Be sure to keep watching for updates on the big event. It is going to be a lot of fun and I am positive Brittany is going to make a fantastic mom. 


Tuesday, July 22, 2014

Lost Safety Moment

There was excitement today.  Early this morning a note was slipped under the door to our flat while I was in the shower.  A package had arrived and was waiting to be picked up.

However the note did not tell me where to pick it up, just a note from the EMS Center.

What is an EMS center?
Where is an EMS center?

I have a couple of resources in Bahrain and I asked them about the note and where the correct EMS might be.  The only thing they could tell me was to go to the Muharraq Post Office.  Neither one of them could tell me an address. Addresses are not used a great deal in Bahrain.

After some searching on the internet, I found a description for the what appeared to be the Muharraq Post Office and I felt pretty confident I could drive there.  Muharraq is just over a short causeway from Manama close to the airport.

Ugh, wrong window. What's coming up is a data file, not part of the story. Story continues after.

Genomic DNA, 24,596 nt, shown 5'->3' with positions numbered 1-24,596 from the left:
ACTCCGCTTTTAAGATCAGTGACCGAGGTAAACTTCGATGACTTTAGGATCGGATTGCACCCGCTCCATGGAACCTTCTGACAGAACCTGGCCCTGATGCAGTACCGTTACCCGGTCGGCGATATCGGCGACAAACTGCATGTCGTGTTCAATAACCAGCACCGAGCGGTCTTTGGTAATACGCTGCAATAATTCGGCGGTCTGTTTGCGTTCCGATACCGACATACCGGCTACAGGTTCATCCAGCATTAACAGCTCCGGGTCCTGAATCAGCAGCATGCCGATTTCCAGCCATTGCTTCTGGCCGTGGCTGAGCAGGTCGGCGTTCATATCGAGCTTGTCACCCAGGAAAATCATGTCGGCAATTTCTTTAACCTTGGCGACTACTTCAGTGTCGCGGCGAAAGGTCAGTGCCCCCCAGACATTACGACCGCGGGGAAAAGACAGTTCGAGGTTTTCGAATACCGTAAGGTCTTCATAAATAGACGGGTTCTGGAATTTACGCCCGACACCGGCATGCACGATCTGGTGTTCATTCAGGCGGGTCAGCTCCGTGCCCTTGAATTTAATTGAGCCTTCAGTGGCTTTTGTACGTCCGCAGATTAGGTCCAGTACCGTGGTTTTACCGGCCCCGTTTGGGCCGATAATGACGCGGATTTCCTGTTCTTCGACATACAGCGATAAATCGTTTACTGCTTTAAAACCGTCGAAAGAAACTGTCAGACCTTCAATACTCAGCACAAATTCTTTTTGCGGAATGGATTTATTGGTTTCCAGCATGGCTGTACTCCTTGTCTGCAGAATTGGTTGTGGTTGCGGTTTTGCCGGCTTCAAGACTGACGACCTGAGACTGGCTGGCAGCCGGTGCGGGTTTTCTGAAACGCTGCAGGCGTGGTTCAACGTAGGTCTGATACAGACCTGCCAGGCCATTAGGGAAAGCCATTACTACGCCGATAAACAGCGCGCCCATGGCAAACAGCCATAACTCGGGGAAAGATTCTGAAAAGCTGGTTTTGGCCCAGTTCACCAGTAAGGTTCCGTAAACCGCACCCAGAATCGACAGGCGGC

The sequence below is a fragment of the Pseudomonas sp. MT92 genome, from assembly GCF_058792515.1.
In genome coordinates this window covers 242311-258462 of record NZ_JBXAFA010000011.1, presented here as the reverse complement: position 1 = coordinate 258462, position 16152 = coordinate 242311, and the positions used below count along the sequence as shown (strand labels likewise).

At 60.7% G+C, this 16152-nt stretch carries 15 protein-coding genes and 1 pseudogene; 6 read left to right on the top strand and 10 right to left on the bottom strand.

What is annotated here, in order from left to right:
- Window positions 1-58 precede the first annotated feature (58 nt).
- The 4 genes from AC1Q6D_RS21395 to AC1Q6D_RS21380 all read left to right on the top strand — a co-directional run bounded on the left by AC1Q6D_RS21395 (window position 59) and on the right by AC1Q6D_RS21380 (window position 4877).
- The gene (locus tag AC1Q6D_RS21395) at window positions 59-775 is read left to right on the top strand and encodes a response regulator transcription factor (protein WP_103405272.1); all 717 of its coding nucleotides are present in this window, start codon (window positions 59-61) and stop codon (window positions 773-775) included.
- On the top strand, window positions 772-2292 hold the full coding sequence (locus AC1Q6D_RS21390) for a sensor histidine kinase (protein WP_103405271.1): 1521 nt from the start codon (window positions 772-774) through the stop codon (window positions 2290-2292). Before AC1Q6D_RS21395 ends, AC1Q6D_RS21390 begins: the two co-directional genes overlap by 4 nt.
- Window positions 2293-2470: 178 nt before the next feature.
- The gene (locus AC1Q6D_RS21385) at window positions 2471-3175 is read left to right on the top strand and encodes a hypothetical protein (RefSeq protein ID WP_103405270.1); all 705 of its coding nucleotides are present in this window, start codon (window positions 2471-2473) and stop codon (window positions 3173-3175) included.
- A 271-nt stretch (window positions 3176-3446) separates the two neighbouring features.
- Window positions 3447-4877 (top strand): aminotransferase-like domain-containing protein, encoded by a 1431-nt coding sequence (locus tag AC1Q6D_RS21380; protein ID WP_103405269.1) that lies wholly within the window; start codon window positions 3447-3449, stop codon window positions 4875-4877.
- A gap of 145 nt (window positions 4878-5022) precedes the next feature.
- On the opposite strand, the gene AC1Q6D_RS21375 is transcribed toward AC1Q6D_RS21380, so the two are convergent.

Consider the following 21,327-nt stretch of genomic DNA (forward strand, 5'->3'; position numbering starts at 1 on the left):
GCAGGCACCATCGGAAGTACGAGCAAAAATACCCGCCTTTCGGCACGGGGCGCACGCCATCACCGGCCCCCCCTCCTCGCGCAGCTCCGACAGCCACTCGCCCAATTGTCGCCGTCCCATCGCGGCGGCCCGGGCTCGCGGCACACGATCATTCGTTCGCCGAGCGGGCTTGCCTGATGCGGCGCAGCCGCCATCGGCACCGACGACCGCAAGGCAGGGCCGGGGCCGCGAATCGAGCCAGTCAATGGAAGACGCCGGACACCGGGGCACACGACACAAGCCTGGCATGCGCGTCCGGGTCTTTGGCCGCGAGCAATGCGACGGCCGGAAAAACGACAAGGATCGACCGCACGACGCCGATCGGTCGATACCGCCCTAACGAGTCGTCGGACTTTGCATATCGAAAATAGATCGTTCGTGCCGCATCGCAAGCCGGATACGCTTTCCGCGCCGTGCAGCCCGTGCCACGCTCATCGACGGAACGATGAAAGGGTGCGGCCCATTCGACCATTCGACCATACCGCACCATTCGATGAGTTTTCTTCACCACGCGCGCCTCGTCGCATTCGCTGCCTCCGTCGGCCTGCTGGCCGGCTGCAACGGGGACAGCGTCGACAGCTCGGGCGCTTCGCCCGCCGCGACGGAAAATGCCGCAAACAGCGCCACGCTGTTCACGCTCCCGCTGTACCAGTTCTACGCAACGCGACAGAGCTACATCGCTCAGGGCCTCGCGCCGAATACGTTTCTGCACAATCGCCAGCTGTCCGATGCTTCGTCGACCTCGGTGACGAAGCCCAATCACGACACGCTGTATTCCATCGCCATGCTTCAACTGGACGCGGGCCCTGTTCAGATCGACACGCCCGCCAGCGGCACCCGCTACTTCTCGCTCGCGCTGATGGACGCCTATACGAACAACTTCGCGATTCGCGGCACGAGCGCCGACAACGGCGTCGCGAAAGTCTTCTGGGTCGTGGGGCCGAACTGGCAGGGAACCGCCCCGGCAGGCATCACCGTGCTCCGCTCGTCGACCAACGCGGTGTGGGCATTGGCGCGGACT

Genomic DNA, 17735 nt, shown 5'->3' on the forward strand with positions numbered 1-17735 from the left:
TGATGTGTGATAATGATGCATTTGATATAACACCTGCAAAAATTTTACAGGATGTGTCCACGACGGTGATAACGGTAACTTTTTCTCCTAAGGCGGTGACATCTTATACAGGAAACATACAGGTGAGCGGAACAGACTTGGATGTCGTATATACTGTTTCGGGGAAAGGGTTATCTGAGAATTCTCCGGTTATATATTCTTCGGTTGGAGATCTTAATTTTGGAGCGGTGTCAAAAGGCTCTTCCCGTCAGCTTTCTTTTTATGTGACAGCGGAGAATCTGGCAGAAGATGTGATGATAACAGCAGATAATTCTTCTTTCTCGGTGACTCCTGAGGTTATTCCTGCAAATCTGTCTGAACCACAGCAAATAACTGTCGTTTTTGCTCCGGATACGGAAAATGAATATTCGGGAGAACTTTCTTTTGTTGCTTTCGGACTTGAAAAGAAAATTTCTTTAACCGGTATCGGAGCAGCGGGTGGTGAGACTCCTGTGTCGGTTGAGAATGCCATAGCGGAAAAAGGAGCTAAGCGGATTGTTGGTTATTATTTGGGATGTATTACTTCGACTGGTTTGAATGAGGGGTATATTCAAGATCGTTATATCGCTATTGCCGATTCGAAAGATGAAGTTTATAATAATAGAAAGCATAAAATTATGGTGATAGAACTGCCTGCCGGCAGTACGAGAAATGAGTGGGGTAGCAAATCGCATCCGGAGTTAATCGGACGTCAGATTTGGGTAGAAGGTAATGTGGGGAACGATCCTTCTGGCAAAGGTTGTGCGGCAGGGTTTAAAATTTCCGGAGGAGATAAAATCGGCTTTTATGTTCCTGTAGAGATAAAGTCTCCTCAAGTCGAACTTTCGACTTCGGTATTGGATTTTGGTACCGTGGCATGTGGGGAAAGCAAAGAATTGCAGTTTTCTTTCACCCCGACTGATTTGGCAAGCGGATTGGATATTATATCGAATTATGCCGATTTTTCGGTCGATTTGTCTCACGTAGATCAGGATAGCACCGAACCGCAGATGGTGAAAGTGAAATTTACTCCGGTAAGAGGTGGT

Our flat is located in the far left area where it says "Ritz."  Muharraq is in the centre of the map.

Over a week ago, my first driving experience (beyond 2 blocks to the grocery store which is a piece of cake) was to drive home from the airport after dropping Doug off for a business trip. It was a straight shot down the highway and around a couple of traffic circles.  On the way home I had no problems at all.

I will have to admit the first traffic circle looked different coming from the other side as I drove home. Luckily I choose the correct road to take off the circle and then straight problem.

There are traffic circles all over the place.

Confident I could find the post office and manned with my GPS on my phone, a map of Muharraq and my note indicating there was a package for me, I headed off to Muharraq.